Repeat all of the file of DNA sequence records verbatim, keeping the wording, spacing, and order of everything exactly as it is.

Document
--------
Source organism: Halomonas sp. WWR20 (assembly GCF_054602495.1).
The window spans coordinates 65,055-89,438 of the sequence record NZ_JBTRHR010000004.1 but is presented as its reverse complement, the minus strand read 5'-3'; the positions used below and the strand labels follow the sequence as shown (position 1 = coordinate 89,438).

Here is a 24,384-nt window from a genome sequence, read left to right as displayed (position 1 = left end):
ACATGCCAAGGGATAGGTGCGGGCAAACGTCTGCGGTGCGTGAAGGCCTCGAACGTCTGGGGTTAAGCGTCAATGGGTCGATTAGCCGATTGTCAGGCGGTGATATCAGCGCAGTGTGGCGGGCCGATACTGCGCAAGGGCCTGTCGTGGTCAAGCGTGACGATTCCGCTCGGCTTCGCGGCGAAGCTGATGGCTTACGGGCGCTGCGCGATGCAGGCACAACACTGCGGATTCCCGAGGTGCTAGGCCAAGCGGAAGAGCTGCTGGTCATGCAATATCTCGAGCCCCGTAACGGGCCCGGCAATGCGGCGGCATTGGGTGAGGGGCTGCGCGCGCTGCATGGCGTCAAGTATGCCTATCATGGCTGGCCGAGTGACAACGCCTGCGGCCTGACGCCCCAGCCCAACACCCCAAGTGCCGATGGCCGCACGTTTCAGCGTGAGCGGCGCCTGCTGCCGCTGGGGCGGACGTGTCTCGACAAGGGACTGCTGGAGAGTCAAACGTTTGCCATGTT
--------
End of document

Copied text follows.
Source organism: Halomonas sp. WWR20 (assembly GCF_054602495.1).
The window spans coordinates 65,055-89,438 of the sequence record NZ_JBTRHR010000004.1 but is presented as its reverse complement, the minus strand read 5'-3'; the positions used below and the strand labels follow the sequence as shown (position 1 = coordinate 89,438).

Here is a 24,384-nt window from a genome sequence, read left to right as displayed (position 1 = left end):
ACATGCCAAGGGATAGGTGCGGGCAAACGTCTGCGGTGCGTGAAGGCCTCGAACGTCTGGGGTTAAGCGTCAATGGGTCGATTAGCCGATTGTCAGGCGGTGATATCAGCGCAGTGTGGCGGGCCGATACTGCGCAAGGGCCTGTCGTGGTCAAGCGTGACGATTCCGCTCGGCTTCGCGGCGAAGCTGATGGCTTACGGGCGCTGCGCGATGCAGGCACAACACTGCGGATTCCCGAGGTGCTAGGCCAAGCGGAAGAGCTGCTGGTCATGCAATATCTCGAGCCCCGTAACGGGCCCGGCAATGCGGCGGCATTGGGTGAGGGGCTGCGCGCGCTGCATGGCGTCAAGTATGCCTATCATGGCTGGCCGAGTGACAACGCCTGCGGCCTGACGCCCCAGCCCAACACCCCAAGTGCCGATGGCCGCACGTTTCAGCGTGAGCGGCGCCTGCTGCCGCTGGGGCGGACGTGTCTCGACAAGGGACTGCTGGAGAGTCAAACGTTTGCCATGTT